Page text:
Tuesday, July 18, 2006

Nuclear Weapons

A very recent Congressional Research Service issue brief for the U.S. Congress on “Nuclear Weapons: Comprehensive Test Ban Treaty” gives astonishing facts. Until June 2006 over 2000 nuclear tests are performed worldwide, almost all by four members of the G-8. The US conducted 1030, the Soviet Union 715, the UK 45 and France 210.

The last test held by the US (in cooperation with the UK) was on February 23, 2006 at the Nevada test site. The test is classified as “subcritical experiment,” meaning explosive force of less than 150 kilotons (equivalent of 150 000 tons of TNT), or ten times the force of the Hiroshima bomb. It is because, the Threshold Test Ban Treaty of 1974 banned underground weapons test exceeding that limit. Since 1997, the US held 22 such “experiments.” The Peaceful Nuclear Explosions Treaty (signed in 1976) extended the 150 kt limit to nuclear explosions for peaceful purposes. No, it is not a joke!

The Comprehensive Test Ban Treaty (CTBT), which aims at banning all nuclear explosions, is still not in force. It is because most important countries such as the US, China, India, Pakistan, Israel, Iran and North Korea have either not signed or ratified it. As of June 2006, 176 states had signed it and 132 had ratified.

It is an irony that even though the US has not ratified the CTBT, FY2007 budget requested over $6 billion to monitor events that might violate the Treaty. Also, the US administration warned N. Korea in May 2005 that if the country conducts a nuclear test the US would take punitive action. Another, “do what I say but do not do what I do” type of policy!

Maybe some countries think that there is no need for such a Treaty. But numbers tell that there is an urgent need.

An article in July/August 2006 issue of Bulletin of the Atomic Scientists[1] states that more than 128,000 nuclear warheads have been built since 1945. Approximately 55% by the US and 43% by Russia. Today nine nuclear states[2] possess about 27,000 intact nuclear warheads (down from the high of 70 000+ in 1986). Almost half of that (12,500) is considered operational, with the balance in reserve or retired and awaiting dismantlement.

As of 2006, here is the nuclear warheads stockpile situation: The US 10 104 (of which 5735 is operational), Russia 16 000 (of which 5830 is operational), the UK 200, France 350, China 200, India and Pakistan 110, N. Korea 10 and Israel 60-85. Yearly data from 1945 to 2006 is given in the article. For a detailed counting see also Natural Resource Defense Council data.

According to the recently released SIPRI Yearbook 2006, at the beginning of 2006, the five states defined in the Nuclear Non-Proliferation Treaty (NPT) as nuclear weapon states—China, France, Russia, the UK and the USA—continued to deploy approximately 12 300 operational nuclear weapons, which is in line with the article cited above.

However, SIPRI Yearbook 2006 states that if all warheads are counted—deployed, spares, those in both active and inactive storage, and ‘pits’ (plutonium cores) held in reserve—the five (NPT) states possessed an estimated total of 32 300 warheads.[3] This figure is way above the estimates in the Bulletin of the Atomic Scientists number, 27000.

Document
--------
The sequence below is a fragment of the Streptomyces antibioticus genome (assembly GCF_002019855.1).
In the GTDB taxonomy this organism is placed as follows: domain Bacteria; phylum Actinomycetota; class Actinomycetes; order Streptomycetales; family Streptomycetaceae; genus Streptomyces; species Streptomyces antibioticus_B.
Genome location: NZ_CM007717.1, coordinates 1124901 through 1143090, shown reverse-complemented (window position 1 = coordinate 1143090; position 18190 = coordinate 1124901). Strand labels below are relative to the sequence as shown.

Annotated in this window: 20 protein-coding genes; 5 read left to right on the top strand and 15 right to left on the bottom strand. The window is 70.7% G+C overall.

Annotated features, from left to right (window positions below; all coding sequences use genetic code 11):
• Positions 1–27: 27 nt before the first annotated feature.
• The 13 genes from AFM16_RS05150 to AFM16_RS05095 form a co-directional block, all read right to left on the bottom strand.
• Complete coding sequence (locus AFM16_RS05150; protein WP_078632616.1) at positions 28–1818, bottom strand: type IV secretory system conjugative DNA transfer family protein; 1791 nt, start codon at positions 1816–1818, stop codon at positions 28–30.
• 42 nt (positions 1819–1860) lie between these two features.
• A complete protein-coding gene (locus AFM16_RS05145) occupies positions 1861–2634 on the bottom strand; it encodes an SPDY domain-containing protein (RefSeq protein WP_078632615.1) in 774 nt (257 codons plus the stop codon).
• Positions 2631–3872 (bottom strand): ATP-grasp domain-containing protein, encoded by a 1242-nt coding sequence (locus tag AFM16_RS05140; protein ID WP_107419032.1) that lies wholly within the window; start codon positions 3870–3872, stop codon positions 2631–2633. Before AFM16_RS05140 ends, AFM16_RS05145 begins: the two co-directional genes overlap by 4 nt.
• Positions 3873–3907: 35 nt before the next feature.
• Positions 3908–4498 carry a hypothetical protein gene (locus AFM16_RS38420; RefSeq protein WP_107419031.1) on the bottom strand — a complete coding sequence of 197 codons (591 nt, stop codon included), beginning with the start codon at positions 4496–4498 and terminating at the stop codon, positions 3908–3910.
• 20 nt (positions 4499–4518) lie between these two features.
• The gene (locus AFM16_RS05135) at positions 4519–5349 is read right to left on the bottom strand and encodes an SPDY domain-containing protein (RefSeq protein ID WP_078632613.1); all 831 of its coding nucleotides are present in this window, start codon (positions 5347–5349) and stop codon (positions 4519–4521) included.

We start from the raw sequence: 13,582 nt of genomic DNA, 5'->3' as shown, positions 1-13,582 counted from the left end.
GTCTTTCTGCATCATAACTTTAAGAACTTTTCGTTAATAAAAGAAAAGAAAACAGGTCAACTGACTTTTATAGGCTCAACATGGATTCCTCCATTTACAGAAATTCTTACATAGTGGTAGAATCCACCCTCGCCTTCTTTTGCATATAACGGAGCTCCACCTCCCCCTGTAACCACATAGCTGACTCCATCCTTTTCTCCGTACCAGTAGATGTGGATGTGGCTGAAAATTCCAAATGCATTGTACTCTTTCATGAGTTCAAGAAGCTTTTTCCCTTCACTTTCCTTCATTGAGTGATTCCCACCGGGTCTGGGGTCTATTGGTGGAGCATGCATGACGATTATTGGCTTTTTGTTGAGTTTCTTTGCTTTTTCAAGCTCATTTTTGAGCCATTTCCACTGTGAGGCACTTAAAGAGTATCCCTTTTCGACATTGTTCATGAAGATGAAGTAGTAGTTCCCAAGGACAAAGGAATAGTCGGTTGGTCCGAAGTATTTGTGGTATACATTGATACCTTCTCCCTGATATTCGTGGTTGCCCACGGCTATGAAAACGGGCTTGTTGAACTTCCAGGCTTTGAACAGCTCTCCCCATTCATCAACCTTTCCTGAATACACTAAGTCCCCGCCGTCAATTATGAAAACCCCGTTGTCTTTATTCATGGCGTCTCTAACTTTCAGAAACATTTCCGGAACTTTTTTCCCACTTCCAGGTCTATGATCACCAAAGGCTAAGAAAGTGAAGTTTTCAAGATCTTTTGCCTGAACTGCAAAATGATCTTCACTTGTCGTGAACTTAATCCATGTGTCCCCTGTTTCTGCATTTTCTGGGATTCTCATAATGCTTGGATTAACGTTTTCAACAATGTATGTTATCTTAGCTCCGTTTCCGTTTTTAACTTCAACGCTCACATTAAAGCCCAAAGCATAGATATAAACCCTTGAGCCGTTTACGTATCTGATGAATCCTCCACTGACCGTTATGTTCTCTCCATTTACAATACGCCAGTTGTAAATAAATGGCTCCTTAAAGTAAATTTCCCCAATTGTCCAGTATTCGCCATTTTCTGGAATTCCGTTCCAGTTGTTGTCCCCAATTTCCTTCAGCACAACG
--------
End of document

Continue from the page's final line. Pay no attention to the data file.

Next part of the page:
The difference might be attributed to the unknown size of stockpiles in the UK and France as well as Plutonium pits in the US. In any case, Hans M. Kristensen, who is the coauthor in both studies, has a website where he gives some further numbers and updates.

I would love to know how many of the total active nuclear warheads were hanging around in the same waters with the fishes I have eaten. Does that sentence make sense? I mean nuclear submarines.

The US Navy’s Ohio (SSBN-726) class nuclear-powered ballistic missile submarines carry nuclear warheads almost equivalent to India and Pakistan’s nuclear stockpile. They are commonly called Trident submarines because they carry Trident submarine-launched ballistic missiles. See more info on the US Ballistic Missile Submarine Forces. By the way, replacing Trident is still discussed.

In a rather old “50 Facts About U.S. Nuclear Weapons” piece of Brooking Institution, it was stated that 11 U.S. nuclear bombs lost in accidents and never recovered. A more recent estimate puts this figure at 96 (the source is not verified). A BBC article mentions six lost nuclear submarines (including the Russian Kursk) which still lie on the ocean floor.

Have you heard the word “corrosion”? The least time I looked at the dictionary that word still existed.

What a funny world we are living in. Full of disinformation.

People prefer talking on civilian nuclear accidents and close their eyes for military ones.

“What to do with North Korea” is the headline in CNN.

Never ending talks and blames on Iran over nuclear ambitions.

When will we see headlines like “what to do 30,000+ nuclear warheads? What to do with lost nuclear bombs? What do to with damage caused to Mother Nature by Nuclear tests?”

Was that an issue in that famous G8 meeting?

Leave at least the Mother Nature alone.

See you where parallels intersect.

[1] Robert S. Norris and Hans M. Kristensen, “Global nuclear stockpiles, 1945-2006”, Bulletin of the Atomic Scientists, vol. 62, no. 4, July/August 2006, pp. 64-66.
[2] USA, Russia, UK, France, China, India, Pakistan, North Korea and Israel.
[3] Shannon N. Kile, Vitaly Fedchenko and Hans M. Kristensen, Appendix 13A. World nuclear forces, 2006, SIPRI Yearbook 2006, Stockholm International Peace Research Institute, June 2006.


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